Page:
What was advertised in a colonial American newspaper 250 years ago today?
“Recommended by the most noted and skilful Professors of Physic and Chirurgery in America.”
A curious advertisement, a testimonial of sorts, appeared in the Providence Gazette in the middle of August 1769 and then continued running for several weeks. In it, Nathaniel Ware of Wrentham, Massachusetts, informed the public had come into possession of “the celebrated Doctor Hugh Bolton’s Method of curing he most inveterate Cancers.” Yet Ware did not promote medical services that he provided. Instead, he reported that his “intimate Acquaintance with Doctor Daniel Hewes, of Mendon, Justice to the Public” had prompted him to pass along Bolton’s “efficacious” cure for cancers as well as “Doctor Bolton’s Specific for curing the Falling Sickness, and other Fits.” Ware also sang Hewes’s praises, proclaiming that he had established a remarkable reputation among his peers. “He is a Gentleman that may be safely confided in,” Ware gushed, “being recommended by the most noted and skilful Professors of Physic and Chirurgery in America, as an ingenious, skilful and successful Physician and Chirurgeon.” In addition to his abilities as physician and surgeon, Hewes was a competent midwife called to attend a “great Number of difficult Cases.” According to Ware, Hewes “has never failed of saving the Womens Lives” and, when summoned in a timely fashion, “the Childrens.” Ware expounded on Hewes’s expertise and experience at great length. Such a notable career spurred Ware to pass along Bolton’s cures “In order that [Hewes] might become universally serviceable to Mankind.”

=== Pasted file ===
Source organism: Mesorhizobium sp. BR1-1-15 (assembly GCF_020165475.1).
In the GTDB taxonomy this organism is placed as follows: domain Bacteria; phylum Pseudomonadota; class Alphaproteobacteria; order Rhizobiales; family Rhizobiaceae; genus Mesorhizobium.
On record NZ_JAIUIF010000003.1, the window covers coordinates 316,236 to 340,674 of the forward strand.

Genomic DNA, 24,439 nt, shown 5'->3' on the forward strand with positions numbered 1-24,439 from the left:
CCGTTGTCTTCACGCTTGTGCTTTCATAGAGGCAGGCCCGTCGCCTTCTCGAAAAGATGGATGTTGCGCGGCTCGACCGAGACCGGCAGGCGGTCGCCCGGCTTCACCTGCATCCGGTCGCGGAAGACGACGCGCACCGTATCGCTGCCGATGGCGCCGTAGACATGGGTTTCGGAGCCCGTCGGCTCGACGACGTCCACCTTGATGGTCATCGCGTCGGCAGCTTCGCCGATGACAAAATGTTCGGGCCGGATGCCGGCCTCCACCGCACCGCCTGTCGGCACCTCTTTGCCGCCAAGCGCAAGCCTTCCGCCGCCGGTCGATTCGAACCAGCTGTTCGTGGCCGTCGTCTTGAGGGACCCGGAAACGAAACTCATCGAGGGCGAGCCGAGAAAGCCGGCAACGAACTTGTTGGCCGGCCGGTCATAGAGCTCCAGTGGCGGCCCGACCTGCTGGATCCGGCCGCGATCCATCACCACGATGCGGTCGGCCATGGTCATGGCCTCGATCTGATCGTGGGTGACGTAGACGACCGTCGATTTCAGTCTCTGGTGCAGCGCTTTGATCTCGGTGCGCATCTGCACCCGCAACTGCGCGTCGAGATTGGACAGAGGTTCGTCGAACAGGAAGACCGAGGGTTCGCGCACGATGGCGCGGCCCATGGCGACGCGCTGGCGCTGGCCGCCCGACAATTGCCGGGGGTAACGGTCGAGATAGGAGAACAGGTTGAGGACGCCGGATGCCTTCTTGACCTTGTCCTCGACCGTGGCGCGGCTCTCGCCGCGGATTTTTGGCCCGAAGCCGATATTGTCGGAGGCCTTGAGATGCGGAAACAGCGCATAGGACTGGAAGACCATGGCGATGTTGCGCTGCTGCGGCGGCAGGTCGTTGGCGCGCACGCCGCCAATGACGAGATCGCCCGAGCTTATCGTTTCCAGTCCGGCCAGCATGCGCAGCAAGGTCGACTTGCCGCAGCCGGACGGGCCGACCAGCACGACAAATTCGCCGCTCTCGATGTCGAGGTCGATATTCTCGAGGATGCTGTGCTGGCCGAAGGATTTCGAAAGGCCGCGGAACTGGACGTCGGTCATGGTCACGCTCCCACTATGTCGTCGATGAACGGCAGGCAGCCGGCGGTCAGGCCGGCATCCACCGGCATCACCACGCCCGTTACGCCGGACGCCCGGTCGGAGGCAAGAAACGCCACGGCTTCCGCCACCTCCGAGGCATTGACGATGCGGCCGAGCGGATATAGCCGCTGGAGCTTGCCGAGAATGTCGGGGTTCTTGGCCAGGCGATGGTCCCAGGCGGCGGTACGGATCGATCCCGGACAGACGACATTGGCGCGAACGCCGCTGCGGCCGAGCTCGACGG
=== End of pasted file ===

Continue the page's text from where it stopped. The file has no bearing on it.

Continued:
Ware did not note that he had ever been the beneficiary of Hewes’s care, but he did testify to the reputation that the “skilful and successful Physician and Chirurgeon” had earned among patients and other doctors alike. Although Ware’s endorsement appeared to have been unsolicited by Hewes, the two men most likely coordinated its appearance in the Providence Gazette as a means of directing prospective patients to the physician in Mendon. The printer certainly did not treat Ware’s missive as a public service announcement or general interest story to insert among news items. Instead, it ran with the paid notices, funded by either Ware or Hewes or the two in combination. Hewes could have inserted an advertisement under his own name but may have opted for a testament from a third party as a better means of encouraging trust.